Red-Faced Squabble Over Secretive Rothko Sale Heads to Dallas Courtroom

The painting was quietly sold off the walls of the Dallas Museum of Art. Now its prior owner claims the resale broke confidentiality agreement.

The ongoing fight over a painting that was sold while still hanging on the walls of the Dallas Museum of Art heads to a Dallas courtroom today where mega-collector Marguerite Hoffman will try to win a lawsuit that alleges that the buyer of the painting broke a confidentiality agreement. The sale, which you can read about in detail here, strikes to the heart of the secret, backroom dealings of the art market, replete with multi-million dollar mark-ups; double commissions for dealers; and billionaires who speculate and find tax shelters in the highly unregulated art market.

This particular case dates back to 2007 when the three Dallas collectors (the Hoffmans, Rachofskys, and Roses) announced they would give the Dallas Museum of Art their collections upon their death. This “bequest” was celebrated with a large exhibition of the work from the collections at the city museum. While the show was still on view, an untitled 1961 painting by the abstract expressionist Mark Rothko, nicknamed “Red Rothko,” was purchased from Hoffman by David Martinez, a Mexican-born billionaire art collector for $17.6, the second highest price for a Rothko painting at the time according to the Wall Street Journal. Martinez agreed to keep the sale confidential, but it became public when the work surfaced on the Sotheby’s auction block in 2010 where it sold for $31.4 million. There was no secret where the painting had come from; the 2007 DMA exhibition was duly noted in the painting’s exhibition history.

In the lawsuit, Hoffman argues that multiple parties reneged on their agreement to keep the sale confidential, while defendants claim that the period of silence was respected and they never agreed to not resell the painting. In short, Hoffman is embarrassed. She wished to keep the sale quiet because she needed cash a year after her late-husband, Robert Hoffman, passed away. She also embarrassed the Dallas Museum of Art because the sale ropes the city’s museum into what looks like shady, speculative art trade. The painting’s presence in the museum exhibition certainly helped appreciate its value on the auction block, just as the entire three family bequest helps to increase the value of the families’ collections.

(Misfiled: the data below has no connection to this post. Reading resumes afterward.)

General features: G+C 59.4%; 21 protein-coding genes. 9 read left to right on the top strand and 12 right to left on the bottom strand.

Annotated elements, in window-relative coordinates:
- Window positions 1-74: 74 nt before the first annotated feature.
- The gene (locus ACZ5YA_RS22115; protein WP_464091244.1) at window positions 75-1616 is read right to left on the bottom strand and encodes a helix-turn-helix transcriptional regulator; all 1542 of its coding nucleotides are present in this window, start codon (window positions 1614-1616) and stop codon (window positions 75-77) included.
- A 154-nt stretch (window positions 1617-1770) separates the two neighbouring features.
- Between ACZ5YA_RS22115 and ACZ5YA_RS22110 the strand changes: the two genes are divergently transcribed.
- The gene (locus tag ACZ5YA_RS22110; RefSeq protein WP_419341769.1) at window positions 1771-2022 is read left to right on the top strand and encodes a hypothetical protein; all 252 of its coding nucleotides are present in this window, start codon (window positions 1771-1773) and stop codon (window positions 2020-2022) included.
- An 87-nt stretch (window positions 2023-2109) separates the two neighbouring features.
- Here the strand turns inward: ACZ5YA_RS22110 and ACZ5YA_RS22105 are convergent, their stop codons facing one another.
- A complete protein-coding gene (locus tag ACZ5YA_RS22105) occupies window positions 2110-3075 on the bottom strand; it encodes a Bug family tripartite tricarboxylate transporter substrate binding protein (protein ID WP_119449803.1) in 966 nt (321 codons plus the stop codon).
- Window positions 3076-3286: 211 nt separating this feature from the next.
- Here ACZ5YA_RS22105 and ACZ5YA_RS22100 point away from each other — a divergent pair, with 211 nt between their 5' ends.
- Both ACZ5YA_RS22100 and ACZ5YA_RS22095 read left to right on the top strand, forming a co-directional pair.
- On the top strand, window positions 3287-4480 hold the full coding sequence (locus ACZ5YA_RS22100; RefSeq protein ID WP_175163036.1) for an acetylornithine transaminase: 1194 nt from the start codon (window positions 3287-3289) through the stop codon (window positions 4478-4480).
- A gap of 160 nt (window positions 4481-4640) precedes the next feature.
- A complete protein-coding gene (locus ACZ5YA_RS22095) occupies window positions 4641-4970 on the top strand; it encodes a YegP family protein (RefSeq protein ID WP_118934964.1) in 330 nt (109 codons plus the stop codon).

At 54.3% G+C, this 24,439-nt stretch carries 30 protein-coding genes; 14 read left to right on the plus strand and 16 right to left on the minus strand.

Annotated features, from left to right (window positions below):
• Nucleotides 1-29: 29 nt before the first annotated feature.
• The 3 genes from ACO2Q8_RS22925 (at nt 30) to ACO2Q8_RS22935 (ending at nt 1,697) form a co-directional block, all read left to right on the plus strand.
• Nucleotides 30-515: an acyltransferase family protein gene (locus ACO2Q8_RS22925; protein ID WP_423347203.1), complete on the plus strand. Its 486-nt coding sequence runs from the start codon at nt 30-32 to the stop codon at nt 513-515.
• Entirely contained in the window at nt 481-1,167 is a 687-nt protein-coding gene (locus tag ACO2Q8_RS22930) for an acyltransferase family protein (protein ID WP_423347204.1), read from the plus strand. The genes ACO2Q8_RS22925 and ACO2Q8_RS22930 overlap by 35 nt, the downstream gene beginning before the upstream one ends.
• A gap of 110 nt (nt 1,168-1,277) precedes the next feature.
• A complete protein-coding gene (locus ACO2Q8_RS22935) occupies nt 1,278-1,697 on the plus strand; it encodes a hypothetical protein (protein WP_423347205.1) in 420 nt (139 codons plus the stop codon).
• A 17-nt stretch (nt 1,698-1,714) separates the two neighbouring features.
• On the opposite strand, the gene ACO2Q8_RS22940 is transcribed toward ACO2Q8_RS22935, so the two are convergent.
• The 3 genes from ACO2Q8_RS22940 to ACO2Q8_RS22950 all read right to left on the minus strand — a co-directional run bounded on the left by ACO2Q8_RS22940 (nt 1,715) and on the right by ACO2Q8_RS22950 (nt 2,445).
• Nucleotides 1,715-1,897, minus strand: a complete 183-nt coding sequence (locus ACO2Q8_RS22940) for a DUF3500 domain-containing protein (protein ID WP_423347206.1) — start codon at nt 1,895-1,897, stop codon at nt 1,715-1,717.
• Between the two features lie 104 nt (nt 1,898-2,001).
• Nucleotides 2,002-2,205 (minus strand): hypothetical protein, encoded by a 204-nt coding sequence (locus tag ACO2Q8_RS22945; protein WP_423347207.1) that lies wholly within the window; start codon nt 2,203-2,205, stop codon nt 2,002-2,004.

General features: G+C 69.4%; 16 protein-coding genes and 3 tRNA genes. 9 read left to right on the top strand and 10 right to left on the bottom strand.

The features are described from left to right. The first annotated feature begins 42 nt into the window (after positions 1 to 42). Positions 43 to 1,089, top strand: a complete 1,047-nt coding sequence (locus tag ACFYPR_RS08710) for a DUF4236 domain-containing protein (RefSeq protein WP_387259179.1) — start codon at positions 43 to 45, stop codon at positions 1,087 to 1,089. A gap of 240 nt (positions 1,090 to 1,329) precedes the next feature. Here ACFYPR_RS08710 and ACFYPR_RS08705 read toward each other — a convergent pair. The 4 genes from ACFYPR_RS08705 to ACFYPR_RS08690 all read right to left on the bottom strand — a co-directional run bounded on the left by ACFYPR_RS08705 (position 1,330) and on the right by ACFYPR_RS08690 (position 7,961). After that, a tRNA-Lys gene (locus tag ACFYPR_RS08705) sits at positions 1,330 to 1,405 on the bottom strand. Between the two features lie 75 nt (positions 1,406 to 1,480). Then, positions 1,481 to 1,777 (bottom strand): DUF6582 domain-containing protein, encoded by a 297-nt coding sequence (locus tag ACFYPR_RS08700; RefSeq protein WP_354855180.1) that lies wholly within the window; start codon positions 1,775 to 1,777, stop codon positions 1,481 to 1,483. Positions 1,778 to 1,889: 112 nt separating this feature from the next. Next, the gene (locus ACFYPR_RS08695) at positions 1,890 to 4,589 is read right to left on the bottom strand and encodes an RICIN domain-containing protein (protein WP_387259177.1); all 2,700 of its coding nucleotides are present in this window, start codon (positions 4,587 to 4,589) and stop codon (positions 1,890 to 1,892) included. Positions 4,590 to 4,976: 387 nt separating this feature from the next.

The lawsuit will likely have an impact on the binding power of the kinds of confidentiality agreements Hoffman made the buyer of her Rothko sign – agreements which are not uncommon in the art world. But the lawsuit also continues to shine light on the problematic nature of the 2007 bequest of art by the city’s three most prominent collectors. The delayed donation has been hailed as a magnanimous gesture of civic philanthropy, and indeed, the prospect of the museum holding ownership of these three collections will make it an important center for 20th century art. The bequest has already granted the museum open access to these works while the collectors are still alive. But the donation also gives the three collectors a tremendous financial advantage thanks to the association with the museum. The works of art they currently hold — and which, per the terms of the bequest, they are still allowed to buy and sell — appreciate in value because of their relationship to the museum. The Rothko case in particular makes the city’s public museum look like a speculative tool leveraged by its most prominent patrons.


  • GlennTheHunter

    Interesting analysis, Peter. Certainly more helpful in connecting all the dots than what’s been written elsewhere.

  • John Viramontes

    Congratulations, Peter Simek, on telling the truth about the DMA at a time when precious few others have done so such as Michael Granberry of the Dallas Morning News. An awful lot more “house cleaning” at the DMA is in order.
    Council for Artists’ Rights

  • John Viramontes

    By the way, how much of a sales commission did the Dallas Museum of Art charge for the Rothko painting?
    Council for Artists’ Rights

  • Jim Rain